When I originally spoke with Travis Hurley several months ago, I shared a frustration that while other church movements have had or are in the midst of creating spaces and on-going opportunities where they speak truthfully about the historically difficult topic of race, it didn’t seem that independent Christian Churches and Churches of Christ have had much interest in doing the same. I have seen powerful commitments made to national and international church planting, re-doubled efforts to take the gospel across the globe and on-going conversations with shared movement heritage background, acapella Churches of Christ and Disciples of Christ. While there have been many who have attempted to have independent Christian Churches and Churches of Christ engage in an in-depth discussion regarding race over the last few decades, their voices, calls and recommendations have fallen on mostly deaf (and frankly, resistant) ears. Add to this my experience of having been in the same room at the moment what is known today as The Mosaix Global Network came into existence, I have always hoped, believed and prayed that a group of men and women with a similar purpose would come together among independent Christian Churches and Churches of Christ. It is quite clear that, irrespective of where you may stand on the political spectrum, seen through the eyes of Christ, our nation’s racial tensions, frustrations and division are a renewed call and an incredible opportunity for Restoration movement churches to engage these issues in a manner that has been previously for whatever reasons, avoided.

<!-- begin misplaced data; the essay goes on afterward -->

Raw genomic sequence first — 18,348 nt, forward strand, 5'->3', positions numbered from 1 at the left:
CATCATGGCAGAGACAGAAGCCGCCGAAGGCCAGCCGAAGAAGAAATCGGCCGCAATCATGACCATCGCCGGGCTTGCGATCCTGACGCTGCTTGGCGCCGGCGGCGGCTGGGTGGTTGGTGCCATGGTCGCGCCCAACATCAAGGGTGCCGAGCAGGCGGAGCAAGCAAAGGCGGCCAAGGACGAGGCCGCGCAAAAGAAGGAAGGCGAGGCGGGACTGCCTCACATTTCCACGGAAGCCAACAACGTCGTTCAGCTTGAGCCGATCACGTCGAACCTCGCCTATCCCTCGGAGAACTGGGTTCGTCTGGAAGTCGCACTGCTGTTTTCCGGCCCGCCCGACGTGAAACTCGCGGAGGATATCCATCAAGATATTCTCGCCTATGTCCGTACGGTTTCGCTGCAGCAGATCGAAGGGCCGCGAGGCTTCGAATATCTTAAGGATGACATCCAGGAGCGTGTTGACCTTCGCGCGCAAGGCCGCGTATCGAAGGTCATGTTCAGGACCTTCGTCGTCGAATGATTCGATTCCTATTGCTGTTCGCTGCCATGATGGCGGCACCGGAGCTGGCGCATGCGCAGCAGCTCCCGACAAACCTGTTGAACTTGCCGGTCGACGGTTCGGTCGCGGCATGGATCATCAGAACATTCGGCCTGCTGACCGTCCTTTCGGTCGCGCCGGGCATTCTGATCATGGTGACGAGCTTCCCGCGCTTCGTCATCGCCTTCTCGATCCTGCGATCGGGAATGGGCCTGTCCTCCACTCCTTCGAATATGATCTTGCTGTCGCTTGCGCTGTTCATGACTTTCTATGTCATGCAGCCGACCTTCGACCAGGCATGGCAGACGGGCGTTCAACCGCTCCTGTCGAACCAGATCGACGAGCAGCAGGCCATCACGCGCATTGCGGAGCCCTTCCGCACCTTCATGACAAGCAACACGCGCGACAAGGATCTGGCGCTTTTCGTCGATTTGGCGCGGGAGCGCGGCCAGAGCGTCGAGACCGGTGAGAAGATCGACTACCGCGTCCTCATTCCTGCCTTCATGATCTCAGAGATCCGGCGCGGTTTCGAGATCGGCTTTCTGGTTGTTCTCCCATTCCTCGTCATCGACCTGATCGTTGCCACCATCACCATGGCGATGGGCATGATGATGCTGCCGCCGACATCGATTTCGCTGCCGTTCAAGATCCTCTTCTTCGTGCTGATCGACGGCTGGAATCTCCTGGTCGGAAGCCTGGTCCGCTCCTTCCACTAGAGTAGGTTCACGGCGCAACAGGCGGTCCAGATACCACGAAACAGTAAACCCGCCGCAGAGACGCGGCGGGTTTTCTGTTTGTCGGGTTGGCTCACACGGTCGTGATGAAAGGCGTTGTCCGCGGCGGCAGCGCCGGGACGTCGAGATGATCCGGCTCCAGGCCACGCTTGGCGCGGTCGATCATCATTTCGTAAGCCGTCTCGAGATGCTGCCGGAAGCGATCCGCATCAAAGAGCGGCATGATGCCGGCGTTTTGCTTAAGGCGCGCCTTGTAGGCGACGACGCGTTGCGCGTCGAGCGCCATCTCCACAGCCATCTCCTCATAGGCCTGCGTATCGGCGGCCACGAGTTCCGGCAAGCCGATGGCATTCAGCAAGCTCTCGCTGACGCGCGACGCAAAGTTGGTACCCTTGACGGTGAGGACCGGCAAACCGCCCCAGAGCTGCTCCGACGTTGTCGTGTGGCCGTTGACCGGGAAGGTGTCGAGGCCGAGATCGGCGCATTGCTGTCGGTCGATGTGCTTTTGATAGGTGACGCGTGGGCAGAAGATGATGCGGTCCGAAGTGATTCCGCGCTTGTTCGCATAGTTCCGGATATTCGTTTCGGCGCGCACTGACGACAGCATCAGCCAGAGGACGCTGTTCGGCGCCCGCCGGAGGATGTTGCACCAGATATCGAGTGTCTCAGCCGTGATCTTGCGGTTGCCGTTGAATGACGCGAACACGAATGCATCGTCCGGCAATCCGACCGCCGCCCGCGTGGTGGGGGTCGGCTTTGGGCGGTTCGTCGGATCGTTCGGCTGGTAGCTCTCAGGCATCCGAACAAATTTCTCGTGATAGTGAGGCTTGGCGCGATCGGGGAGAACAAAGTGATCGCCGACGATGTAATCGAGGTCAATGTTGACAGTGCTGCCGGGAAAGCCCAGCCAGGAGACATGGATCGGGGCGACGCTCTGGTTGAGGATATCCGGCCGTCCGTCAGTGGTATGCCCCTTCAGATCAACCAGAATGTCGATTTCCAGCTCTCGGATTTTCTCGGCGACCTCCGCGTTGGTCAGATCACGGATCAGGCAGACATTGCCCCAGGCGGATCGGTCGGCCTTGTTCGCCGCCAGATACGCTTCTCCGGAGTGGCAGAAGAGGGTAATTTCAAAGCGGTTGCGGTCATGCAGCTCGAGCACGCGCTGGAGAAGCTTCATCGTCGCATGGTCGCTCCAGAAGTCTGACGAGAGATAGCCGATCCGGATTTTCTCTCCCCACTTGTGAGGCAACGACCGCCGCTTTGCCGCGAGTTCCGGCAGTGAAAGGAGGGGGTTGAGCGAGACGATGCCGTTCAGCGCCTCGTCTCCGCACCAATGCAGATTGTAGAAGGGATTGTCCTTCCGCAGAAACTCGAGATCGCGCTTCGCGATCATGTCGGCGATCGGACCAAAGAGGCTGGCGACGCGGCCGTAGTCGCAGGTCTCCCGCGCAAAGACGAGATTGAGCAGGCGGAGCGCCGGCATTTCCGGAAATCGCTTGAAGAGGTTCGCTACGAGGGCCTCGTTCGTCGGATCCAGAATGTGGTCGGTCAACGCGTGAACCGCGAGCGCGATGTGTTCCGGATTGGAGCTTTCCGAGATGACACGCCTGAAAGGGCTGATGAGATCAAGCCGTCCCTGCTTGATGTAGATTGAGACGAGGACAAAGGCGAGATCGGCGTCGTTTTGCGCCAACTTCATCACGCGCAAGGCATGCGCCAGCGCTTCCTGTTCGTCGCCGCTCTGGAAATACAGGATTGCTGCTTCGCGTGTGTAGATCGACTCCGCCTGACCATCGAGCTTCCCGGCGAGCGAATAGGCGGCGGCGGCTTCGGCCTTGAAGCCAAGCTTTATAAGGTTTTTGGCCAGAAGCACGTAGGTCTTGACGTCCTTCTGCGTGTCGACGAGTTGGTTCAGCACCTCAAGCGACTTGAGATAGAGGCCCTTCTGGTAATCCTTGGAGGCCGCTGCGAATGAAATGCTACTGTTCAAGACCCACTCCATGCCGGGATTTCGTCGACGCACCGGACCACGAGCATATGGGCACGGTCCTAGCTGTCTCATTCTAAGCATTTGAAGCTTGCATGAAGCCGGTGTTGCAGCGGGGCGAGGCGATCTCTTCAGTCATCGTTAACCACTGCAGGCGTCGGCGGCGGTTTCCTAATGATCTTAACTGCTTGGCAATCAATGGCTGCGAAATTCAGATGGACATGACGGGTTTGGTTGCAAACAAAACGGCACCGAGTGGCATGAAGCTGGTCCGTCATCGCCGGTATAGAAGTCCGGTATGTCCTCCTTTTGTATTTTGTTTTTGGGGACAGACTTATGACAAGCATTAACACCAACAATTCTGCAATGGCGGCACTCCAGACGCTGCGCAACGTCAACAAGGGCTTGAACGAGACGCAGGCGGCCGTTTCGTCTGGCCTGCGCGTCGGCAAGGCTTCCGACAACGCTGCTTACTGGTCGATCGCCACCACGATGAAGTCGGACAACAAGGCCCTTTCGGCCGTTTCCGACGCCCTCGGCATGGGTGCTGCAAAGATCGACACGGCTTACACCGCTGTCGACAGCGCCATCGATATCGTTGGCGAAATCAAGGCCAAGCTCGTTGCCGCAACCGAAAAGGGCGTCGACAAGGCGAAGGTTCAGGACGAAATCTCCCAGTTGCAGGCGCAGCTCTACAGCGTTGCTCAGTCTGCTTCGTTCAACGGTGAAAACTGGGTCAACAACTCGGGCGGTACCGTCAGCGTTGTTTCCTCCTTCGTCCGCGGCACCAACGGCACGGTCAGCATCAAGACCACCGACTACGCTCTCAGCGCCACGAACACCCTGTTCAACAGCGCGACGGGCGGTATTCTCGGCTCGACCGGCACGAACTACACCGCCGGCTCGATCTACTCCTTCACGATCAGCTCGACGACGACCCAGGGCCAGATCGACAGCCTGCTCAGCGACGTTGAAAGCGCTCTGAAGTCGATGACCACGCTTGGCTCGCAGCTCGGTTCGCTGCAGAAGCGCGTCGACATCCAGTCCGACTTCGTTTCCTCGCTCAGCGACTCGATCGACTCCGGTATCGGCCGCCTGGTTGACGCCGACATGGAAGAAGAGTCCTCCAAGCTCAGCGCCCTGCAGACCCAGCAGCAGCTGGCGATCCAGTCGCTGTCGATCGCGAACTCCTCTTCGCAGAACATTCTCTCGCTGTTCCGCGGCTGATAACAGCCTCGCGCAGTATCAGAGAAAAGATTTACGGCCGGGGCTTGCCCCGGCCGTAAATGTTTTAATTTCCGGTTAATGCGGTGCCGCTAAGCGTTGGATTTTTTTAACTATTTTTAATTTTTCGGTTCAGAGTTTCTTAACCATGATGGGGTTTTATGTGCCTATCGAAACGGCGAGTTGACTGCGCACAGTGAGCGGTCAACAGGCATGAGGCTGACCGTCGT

My deepest hope is that the Race and Restoration Summit will in fact lay the groundwork for further opportunities in the coming years to substantially engage the subject of race and faith in our churches, in our nation and across the globe. When it comes to the issues of racial strife, animosity and division it is the church that holds the key for healing our national soul. That is what I believed when I left for that Christian college all those years ago and still believe to this day.

The Race and Restoration Summit will  be held in the Don DeWelt Prayer Chapel, on the campus of Good News Productions International, as an adjacent event to the Preaching-Teaching Convention at Ozark Christian College, February 22-24, 2016. Register today!

About Rob Daniels

Rob-DanielsRob Daniels serves as Executive Pastor of Westbrook Christian Church a growing, vibrant multi-ethnic church in Bolingbrook, Illinois. Having grown up in an ethnically diverse community and having a multi-ethnic family has shaped a unique perspective on issues related to race and ethnicity. In addition, having served on the staff of churches in Calgary, Alberta, Canada; Naperville and Carol Stream, Illinois and Indianapolis has provided a wealth of practical insight on leadership issues in the local church.